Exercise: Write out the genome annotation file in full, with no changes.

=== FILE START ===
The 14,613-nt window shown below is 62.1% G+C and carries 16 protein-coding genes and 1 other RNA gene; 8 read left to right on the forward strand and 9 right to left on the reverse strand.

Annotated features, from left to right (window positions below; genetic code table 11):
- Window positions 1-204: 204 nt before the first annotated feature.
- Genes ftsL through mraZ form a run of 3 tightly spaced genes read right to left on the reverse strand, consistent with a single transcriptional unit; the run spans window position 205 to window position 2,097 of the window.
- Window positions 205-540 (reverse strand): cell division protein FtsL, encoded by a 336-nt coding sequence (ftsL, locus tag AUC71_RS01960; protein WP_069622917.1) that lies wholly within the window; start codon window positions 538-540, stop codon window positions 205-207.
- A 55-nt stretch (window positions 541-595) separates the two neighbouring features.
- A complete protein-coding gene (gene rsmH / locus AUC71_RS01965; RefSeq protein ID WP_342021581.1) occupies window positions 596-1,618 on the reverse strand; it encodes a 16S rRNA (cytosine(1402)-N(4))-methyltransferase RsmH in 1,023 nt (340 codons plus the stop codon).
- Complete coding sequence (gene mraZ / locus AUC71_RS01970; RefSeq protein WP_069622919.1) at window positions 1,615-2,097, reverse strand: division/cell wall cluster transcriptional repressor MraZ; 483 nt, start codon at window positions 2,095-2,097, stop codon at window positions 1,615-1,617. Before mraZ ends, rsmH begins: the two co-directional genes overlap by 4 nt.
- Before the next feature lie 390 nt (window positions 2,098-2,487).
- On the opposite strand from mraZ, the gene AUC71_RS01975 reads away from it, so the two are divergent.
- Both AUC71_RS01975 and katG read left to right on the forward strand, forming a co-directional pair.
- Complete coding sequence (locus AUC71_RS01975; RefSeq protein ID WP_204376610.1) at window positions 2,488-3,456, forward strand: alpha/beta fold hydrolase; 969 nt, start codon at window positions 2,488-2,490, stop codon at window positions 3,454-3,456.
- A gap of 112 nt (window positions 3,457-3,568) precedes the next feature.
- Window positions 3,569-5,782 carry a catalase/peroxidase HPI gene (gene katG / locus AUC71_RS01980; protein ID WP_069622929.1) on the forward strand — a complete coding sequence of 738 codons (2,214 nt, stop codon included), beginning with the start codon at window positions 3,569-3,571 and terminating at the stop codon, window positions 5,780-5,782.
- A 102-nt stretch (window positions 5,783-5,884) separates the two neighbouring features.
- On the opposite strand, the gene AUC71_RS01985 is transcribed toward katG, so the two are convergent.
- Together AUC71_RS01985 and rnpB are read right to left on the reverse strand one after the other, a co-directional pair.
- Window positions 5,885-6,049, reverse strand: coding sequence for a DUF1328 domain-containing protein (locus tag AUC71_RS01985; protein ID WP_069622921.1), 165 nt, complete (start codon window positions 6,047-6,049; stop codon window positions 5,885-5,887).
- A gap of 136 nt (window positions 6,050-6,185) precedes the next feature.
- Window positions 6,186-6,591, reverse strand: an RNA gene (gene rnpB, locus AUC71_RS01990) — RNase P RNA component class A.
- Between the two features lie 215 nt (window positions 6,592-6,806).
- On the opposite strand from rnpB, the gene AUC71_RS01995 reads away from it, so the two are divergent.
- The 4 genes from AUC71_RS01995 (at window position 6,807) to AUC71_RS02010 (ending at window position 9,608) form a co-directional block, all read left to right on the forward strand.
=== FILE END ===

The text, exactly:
The 14,613-nt window shown below is 62.1% G+C and carries 16 protein-coding genes and 1 other RNA gene; 8 read left to right on the forward strand and 9 right to left on the reverse strand.

Annotated features, from left to right (window positions below; genetic code table 11):
- Window positions 1-204: 204 nt before the first annotated feature.
- Genes ftsL through mraZ form a run of 3 tightly spaced genes read right to left on the reverse strand, consistent with a single transcriptional unit; the run spans window position 205 to window position 2,097 of the window.
- Window positions 205-540 (reverse strand): cell division protein FtsL, encoded by a 336-nt coding sequence (ftsL, locus tag AUC71_RS01960; protein WP_069622917.1) that lies wholly within the window; start codon window positions 538-540, stop codon window positions 205-207.
- A 55-nt stretch (window positions 541-595) separates the two neighbouring features.
- A complete protein-coding gene (gene rsmH / locus AUC71_RS01965; RefSeq protein ID WP_342021581.1) occupies window positions 596-1,618 on the reverse strand; it encodes a 16S rRNA (cytosine(1402)-N(4))-methyltransferase RsmH in 1,023 nt (340 codons plus the stop codon).
- Complete coding sequence (gene mraZ / locus AUC71_RS01970; RefSeq protein WP_069622919.1) at window positions 1,615-2,097, reverse strand: division/cell wall cluster transcriptional repressor MraZ; 483 nt, start codon at window positions 2,095-2,097, stop codon at window positions 1,615-1,617. Before mraZ ends, rsmH begins: the two co-directional genes overlap by 4 nt.
- Before the next feature lie 390 nt (window positions 2,098-2,487).
- On the opposite strand from mraZ, the gene AUC71_RS01975 reads away from it, so the two are divergent.
- Both AUC71_RS01975 and katG read left to right on the forward strand, forming a co-directional pair.
- Complete coding sequence (locus AUC71_RS01975; RefSeq protein ID WP_204376610.1) at window positions 2,488-3,456, forward strand: alpha/beta fold hydrolase; 969 nt, start codon at window positions 2,488-2,490, stop codon at window positions 3,454-3,456.
- A gap of 112 nt (window positions 3,457-3,568) precedes the next feature.
- Window positions 3,569-5,782 carry a catalase/peroxidase HPI gene (gene katG / locus AUC71_RS01980; protein ID WP_069622929.1) on the forward strand — a complete coding sequence of 738 codons (2,214 nt, stop codon included), beginning with the start codon at window positions 3,569-3,571 and terminating at the stop codon, window positions 5,780-5,782.
- A 102-nt stretch (window positions 5,783-5,884) separates the two neighbouring features.
- On the opposite strand, the gene AUC71_RS01985 is transcribed toward katG, so the two are convergent.
- Together AUC71_RS01985 and rnpB are read right to left on the reverse strand one after the other, a co-directional pair.
- Window positions 5,885-6,049, reverse strand: coding sequence for a DUF1328 domain-containing protein (locus tag AUC71_RS01985; protein ID WP_069622921.1), 165 nt, complete (start codon window positions 6,047-6,049; stop codon window positions 5,885-5,887).
- A gap of 136 nt (window positions 6,050-6,185) precedes the next feature.
- Window positions 6,186-6,591, reverse strand: an RNA gene (gene rnpB, locus AUC71_RS01990) — RNase P RNA component class A.
- Between the two features lie 215 nt (window positions 6,592-6,806).
- On the opposite strand from rnpB, the gene AUC71_RS01995 reads away from it, so the two are divergent.
- The 4 genes from AUC71_RS01995 (at window position 6,807) to AUC71_RS02010 (ending at window position 9,608) form a co-directional block, all read left to right on the forward strand.